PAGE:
PHOENIX -- President Reagan and his wife Nancy, after "a very tearful night" for the first lady, flew here yesterday to make funeral arrangements for the first lady's mother, Edith Luckett Davis.

On their arrival at the Messinger Mortuary and Chapel, where the body of Mrs. Davis was taken following her death Monday at the age of 91, the president and Nancy Reagan received a sympathy card drawn by eighth graders from the nearby Our Lady of Perpetual Help School.

The yellow card, with pen and pencil signatures of the students, was dedicated to the first lady "with our love and sympathy."

The students, in their school uniforms, stood across the street from the funeral home and observed the president's motorcade as it arrived, as did hundreds of other residents.

Elaine Crispen, Nancy Reagan's press secretary, told reporters accompanying the Reagans flight west on Air Force One that the first lady was doing well following her breast cancer surgery Oct. 17 and required no medication.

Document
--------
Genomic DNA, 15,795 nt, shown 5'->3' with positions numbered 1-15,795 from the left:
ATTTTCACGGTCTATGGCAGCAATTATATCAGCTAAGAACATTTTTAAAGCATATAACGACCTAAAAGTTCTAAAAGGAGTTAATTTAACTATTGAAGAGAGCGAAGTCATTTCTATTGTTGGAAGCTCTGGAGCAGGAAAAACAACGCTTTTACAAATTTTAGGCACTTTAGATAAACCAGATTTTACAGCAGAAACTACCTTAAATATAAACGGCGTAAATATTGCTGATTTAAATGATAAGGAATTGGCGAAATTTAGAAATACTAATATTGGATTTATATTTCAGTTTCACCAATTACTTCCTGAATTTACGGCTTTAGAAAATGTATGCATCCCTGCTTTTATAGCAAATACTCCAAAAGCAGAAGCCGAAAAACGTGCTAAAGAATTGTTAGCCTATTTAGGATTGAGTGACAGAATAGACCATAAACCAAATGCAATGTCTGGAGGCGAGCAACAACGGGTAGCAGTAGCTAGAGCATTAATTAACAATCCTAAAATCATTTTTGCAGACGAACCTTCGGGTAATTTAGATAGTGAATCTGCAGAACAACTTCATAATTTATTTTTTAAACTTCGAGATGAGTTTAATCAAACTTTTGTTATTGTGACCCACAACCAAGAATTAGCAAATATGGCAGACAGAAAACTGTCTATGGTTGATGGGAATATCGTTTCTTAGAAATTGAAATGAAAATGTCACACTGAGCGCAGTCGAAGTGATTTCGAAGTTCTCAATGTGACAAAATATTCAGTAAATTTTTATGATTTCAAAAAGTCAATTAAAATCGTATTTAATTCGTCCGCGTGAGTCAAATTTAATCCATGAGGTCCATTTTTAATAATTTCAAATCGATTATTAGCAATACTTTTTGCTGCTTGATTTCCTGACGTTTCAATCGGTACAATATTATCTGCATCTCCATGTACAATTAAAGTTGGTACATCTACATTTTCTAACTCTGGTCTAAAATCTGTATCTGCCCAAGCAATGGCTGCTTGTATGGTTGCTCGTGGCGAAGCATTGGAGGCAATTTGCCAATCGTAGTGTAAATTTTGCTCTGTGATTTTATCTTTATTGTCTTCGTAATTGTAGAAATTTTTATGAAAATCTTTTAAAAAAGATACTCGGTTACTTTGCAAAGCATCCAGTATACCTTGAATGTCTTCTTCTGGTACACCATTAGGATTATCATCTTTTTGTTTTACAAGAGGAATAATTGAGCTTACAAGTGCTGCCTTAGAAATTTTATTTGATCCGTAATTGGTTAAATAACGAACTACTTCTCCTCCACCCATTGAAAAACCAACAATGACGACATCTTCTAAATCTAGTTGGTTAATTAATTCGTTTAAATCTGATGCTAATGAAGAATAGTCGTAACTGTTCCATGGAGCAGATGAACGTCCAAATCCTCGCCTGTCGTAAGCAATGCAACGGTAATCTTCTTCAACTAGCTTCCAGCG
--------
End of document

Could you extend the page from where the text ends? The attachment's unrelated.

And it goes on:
"But on the other hand, she's still recovering," presidential spokesman Marlin Fitzwater added. "She spent a very tearful night," Crispen said. "It was not a good sleeping night."

Dr. John Hutton, the White House physician, said of Nancy Reagan: "She's fine." Asked if she was physically ready to travel, he replied, "Oh, absolutely."

The president was to return to Washington late yesterday and go back to Phoenix later this week for the funeral.

Mrs. Davis, a former actress who performed with such theatrical greats as George M. Cohan, died in her sleep Monday of a cerebral thrombosis, a blood clot in the brain that is a form of stroke, the White House said. She was the widow of neurosurgeon Loyal Davis, the first lady's stepfather, who died in August 1982 at age 86.

Crispen said all members of the Reagan and Davis families had been informed and that all the Reagan children except daughter Patti and her husband Paul Grilley, who "have other travel plans," would be in Phoenix for the funeral.

Crispen said that on one of Nancy Reagan's recent visits to Phoenix, Mrs. Davis had two small boxes packed up with "little treasures, little mementos" for Patti and son Ron, to be given to them on her death.